Google Maps


Google Maps

UX Case study

Real-time Navigation

Google Maps is a web mapping platform and consumer application offered by Google. It offers satellite imagery, aerial photography, street maps, 360° interactive panoramic views of streets, real-time traffic conditions, and route planning for traveling by foot, car, bike, air, and public transportation (Wikipedia)

Duration: September 2022
Role: UX Designer
Responsibilities: User research, Sketching, Wireframing, Mockups.


Google Maps is currently used by over 1 billion people worldwide and is available to more than 100 million Nigerians. Over the last 17 years, it has significantly aided customers in finding directions while continually enhancing both its accuracy and user experience. I embarked on this project to design a solution to the inaccuracy in the Google Map experience. I call it the “Service Lane error”.


The application is able to recognize a sudden change in course, such as a person making a right turn. On a broad route like the freeway, it is ineffective at lane changes. Therefore, sometimes, it is unable to determine when the user enters or exits the service lane on the highway. If the map wrongly thinks the user is on the highway, it will show the incorrect path in the case when the user is intended to make a right turn on a service lane. While this is most likely a satellite inefficiency, design can help the user contribute to the accuracy.


I did my research by interviewing five people who frequently use Google Maps and drive about the city. Included in this group were Uber drivers, corporate marketers, and local newcomers. Prior to performing the study, I made the premise that many users of the map were encountering this issue. However, I was unsure of the magnitude of the damages at issue. I discovered the following:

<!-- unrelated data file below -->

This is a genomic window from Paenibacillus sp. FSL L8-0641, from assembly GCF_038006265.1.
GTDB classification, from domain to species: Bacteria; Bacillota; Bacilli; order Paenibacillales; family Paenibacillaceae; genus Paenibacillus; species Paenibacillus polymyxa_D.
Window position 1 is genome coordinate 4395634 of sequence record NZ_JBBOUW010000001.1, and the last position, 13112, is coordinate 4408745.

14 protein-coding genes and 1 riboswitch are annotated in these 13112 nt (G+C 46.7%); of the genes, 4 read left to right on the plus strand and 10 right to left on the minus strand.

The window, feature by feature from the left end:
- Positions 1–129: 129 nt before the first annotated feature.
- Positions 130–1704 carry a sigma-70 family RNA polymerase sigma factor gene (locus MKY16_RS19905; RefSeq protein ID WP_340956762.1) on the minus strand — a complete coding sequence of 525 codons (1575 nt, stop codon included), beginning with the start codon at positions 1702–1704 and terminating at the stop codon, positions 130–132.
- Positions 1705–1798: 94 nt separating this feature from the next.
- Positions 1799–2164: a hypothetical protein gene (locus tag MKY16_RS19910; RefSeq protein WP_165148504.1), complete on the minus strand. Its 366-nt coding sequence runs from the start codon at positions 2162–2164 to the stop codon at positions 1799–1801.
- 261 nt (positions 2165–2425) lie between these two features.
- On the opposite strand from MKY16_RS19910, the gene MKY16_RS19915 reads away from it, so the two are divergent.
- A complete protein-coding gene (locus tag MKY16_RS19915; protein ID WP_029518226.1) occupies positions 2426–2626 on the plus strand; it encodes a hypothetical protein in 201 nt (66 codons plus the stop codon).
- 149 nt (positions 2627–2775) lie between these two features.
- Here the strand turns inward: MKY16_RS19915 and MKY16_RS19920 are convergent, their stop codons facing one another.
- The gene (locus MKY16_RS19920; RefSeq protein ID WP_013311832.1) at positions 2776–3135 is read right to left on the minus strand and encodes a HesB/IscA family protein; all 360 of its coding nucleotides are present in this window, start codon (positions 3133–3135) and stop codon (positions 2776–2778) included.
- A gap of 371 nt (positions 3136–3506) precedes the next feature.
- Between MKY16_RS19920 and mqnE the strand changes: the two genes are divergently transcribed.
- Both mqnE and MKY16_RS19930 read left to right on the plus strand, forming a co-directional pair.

A screenshot by one of the participants on Ikorodu-Ososun Road, Lagos, Nigeria who was on the service lane and was supposed to make the next right turn. The map indicates to continue straight based on the wrongful detection that he was on the freeway.



I explored several design solutions that may improve the experience. In a Crazy Eight session, I drew various modals, such as drop-down menus and center overlays, that might question the user if they were in the service lane. Adding a specified icon to the right side icons seemed to be the solution that would be least distracting to the user and less likely to result in a tap mistake.


In the selected sketch, a designated button for service lanes appears only when the user is near such roads. This button will be among the right-side buttons and a timed tip pop-up informs the user that they can press it if they are on the service lane. While doing the wireframes, I realized that the location of the S button, and consequently the tip pop-up may be distracting to the user. So I redesigned it to stay on top of the Search button.


After several iterations, I started to design the hi-fi screen. The S button will appear filled when the user presses it or when the map detects that they are on the service lane. 


Given that more than a billion people rely on Google Maps and that tourism is growing rapidly, accuracy is crucial. I’m delighted I started this project since it has expanded my understanding of how users and products interact. The next stage would be to test the design on actual users to determine if it matches their expectations and where the experience may be enhanced.